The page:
Green products are assessed against a range of criteria before a decision is made on whether they are worthy of the PASS marque. These criteria fall under three main areas:

• Environmental attributes
• Fitness for purpose  
• Availability in the UK

Environmental Attributes

When a product is evaluated for PASS endorsement, the review panel look for positive environmental qualities that distinguish it from what are considered average or lesser-performing products in the same function category. The product / material must be distinguishable in one or more of the  key categories shown below

Fitness for Purpose

While the PASS accreditation is given to products with Green credentials, fitness for purpose is essential and so the review panel uses the following questions to explore the fitness for purpose of the particular product / material under review. They cover issues of practicality rather than sustainability and have been arrived at by architects Stephen George & Partners from previous experience when employing innovative materials. See below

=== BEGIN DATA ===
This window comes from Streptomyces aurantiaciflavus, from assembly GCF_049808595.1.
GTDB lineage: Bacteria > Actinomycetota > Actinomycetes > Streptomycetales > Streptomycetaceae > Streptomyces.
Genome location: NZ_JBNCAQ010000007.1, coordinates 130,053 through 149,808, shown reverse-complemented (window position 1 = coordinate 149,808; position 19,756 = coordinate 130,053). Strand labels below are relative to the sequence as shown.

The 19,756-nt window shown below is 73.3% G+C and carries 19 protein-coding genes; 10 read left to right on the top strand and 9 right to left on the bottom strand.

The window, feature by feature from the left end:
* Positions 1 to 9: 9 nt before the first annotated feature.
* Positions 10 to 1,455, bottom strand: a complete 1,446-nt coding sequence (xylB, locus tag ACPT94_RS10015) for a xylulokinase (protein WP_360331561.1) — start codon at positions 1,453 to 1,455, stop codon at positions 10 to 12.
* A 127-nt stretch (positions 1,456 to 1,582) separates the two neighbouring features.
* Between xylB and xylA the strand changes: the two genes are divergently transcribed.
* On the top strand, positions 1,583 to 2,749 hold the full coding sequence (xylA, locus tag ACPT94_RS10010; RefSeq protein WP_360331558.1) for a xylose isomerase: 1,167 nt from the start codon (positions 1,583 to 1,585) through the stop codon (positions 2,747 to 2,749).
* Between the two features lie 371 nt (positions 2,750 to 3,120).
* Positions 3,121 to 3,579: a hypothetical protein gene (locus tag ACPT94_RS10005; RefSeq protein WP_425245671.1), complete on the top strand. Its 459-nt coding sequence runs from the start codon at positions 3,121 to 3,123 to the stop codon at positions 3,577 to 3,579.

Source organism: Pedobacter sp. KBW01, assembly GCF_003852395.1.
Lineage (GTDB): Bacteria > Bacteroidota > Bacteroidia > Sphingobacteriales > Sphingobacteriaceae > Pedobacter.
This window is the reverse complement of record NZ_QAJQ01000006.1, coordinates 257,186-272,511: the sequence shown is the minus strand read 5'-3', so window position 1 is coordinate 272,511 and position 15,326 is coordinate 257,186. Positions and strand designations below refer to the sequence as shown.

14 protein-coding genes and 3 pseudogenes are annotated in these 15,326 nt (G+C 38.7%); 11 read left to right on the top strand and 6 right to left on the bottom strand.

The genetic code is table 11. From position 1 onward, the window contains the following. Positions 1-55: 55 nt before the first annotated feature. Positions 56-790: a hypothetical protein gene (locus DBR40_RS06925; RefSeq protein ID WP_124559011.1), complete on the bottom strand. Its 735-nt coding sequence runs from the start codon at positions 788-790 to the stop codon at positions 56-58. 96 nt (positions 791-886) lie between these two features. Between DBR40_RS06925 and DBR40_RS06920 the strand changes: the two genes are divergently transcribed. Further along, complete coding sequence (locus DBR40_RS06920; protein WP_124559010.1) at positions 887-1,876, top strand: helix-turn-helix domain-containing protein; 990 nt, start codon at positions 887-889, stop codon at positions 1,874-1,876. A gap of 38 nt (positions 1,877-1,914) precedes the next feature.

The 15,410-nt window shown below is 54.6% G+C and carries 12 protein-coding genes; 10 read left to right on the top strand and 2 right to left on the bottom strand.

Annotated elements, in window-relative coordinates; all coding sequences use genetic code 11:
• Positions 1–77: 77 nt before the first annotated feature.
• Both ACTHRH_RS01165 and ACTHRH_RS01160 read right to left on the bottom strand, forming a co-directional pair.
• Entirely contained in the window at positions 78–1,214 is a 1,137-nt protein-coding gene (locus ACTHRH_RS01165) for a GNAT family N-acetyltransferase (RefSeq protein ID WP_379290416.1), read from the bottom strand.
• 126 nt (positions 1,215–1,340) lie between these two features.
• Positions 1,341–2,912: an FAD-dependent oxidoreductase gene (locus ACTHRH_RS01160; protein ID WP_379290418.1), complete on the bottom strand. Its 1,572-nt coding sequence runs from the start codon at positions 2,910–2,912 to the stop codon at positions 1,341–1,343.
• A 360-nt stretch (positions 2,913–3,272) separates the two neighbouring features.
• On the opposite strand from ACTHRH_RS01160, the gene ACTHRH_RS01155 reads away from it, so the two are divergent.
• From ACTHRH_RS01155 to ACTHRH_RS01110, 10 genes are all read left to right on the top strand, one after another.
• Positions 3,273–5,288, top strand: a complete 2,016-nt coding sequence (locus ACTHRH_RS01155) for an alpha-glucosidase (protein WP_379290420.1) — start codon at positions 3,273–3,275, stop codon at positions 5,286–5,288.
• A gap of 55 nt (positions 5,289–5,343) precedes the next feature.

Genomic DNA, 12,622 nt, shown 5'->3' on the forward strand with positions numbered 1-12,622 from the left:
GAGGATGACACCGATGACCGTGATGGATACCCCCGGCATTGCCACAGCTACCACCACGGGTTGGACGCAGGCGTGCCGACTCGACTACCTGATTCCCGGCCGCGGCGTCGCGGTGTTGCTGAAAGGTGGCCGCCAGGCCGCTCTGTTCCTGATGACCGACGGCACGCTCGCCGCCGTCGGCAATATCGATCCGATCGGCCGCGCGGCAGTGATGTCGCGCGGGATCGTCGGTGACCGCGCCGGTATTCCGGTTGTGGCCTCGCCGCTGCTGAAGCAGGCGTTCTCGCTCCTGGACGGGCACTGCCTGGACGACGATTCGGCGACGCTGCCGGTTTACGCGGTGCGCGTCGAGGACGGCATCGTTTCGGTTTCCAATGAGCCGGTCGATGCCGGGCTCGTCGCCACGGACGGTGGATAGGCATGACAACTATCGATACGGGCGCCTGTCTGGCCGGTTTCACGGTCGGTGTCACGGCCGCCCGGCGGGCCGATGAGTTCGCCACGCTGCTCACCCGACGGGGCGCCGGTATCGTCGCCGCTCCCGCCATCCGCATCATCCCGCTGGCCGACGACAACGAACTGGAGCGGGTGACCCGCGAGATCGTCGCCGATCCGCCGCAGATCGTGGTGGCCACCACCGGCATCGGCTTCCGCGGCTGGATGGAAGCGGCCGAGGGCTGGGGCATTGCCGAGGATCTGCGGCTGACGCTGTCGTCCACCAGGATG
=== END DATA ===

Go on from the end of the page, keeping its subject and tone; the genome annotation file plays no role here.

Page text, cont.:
• Availability in UK is also key, since the product needs to be accessible to UK buyers to benefit from its environmental credentials.


The product / material must be distinguishable in one or more of the following key categories to gain a PASS label:

Products that have minimal or no impact on the depletion of limited natural resources, e.g. a preferred product might be distinguished by its use of resources that are abundant or renewable.